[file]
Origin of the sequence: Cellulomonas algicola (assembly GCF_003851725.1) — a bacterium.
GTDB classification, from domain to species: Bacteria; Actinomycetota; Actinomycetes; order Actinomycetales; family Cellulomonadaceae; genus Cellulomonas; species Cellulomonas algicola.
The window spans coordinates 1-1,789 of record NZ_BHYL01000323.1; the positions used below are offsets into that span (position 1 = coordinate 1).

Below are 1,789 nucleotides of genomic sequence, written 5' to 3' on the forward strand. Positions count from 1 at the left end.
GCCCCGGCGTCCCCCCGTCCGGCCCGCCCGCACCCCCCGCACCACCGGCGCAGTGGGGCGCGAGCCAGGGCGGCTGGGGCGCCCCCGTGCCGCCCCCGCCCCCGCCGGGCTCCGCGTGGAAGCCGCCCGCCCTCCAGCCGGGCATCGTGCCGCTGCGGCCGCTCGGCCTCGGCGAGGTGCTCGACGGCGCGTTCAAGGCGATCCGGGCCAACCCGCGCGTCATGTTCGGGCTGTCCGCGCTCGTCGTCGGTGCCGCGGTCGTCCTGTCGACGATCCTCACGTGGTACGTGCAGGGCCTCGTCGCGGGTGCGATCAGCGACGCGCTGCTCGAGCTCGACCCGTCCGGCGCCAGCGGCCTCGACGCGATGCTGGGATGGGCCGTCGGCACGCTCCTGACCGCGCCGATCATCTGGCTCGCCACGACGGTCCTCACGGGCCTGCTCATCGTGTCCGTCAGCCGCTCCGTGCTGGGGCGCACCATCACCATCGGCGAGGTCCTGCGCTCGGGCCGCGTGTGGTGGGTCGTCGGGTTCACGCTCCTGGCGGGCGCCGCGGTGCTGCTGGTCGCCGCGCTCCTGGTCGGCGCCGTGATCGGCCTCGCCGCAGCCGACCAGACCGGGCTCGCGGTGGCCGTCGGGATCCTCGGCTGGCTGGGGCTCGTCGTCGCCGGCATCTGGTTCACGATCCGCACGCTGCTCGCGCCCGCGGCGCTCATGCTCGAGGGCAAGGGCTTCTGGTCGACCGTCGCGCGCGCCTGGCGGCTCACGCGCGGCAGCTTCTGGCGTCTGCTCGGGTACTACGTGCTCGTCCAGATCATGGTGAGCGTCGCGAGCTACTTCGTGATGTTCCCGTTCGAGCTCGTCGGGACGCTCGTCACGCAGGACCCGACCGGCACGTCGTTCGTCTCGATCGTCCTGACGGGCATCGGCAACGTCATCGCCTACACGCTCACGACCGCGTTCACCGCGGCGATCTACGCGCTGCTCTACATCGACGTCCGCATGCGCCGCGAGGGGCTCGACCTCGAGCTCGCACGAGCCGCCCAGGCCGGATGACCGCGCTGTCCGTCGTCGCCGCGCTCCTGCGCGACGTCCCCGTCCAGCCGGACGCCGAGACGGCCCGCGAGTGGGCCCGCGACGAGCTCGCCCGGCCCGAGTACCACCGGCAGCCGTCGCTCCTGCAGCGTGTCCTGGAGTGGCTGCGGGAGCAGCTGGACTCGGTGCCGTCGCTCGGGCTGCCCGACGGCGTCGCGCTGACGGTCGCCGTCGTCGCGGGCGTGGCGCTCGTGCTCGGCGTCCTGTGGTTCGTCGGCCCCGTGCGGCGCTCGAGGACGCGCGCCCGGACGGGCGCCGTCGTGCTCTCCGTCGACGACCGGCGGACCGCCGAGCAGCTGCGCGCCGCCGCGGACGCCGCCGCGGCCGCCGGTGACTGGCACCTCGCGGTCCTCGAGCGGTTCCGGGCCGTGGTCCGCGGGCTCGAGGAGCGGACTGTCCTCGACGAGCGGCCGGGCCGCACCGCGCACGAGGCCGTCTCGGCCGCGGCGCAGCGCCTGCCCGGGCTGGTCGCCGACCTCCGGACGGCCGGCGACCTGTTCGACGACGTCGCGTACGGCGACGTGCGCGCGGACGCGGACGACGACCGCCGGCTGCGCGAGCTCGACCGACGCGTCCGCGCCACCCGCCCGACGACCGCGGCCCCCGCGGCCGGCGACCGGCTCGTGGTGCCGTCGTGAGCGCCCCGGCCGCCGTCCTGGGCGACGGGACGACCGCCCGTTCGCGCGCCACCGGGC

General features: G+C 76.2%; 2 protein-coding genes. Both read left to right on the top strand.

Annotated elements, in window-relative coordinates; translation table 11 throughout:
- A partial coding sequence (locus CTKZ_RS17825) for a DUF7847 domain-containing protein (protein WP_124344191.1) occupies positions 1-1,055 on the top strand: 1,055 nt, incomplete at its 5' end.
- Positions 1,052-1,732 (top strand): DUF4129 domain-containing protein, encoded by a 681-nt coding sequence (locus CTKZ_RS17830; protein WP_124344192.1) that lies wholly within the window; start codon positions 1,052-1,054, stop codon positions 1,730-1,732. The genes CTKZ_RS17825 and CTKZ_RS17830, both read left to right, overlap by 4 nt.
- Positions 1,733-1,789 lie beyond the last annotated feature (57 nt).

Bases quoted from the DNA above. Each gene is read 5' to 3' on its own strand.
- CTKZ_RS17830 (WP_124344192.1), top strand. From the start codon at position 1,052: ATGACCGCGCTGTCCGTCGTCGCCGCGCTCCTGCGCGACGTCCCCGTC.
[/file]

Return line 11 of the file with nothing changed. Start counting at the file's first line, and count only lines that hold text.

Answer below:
Bases quoted from the DNA above. Each gene is read 5' to 3' on its own strand.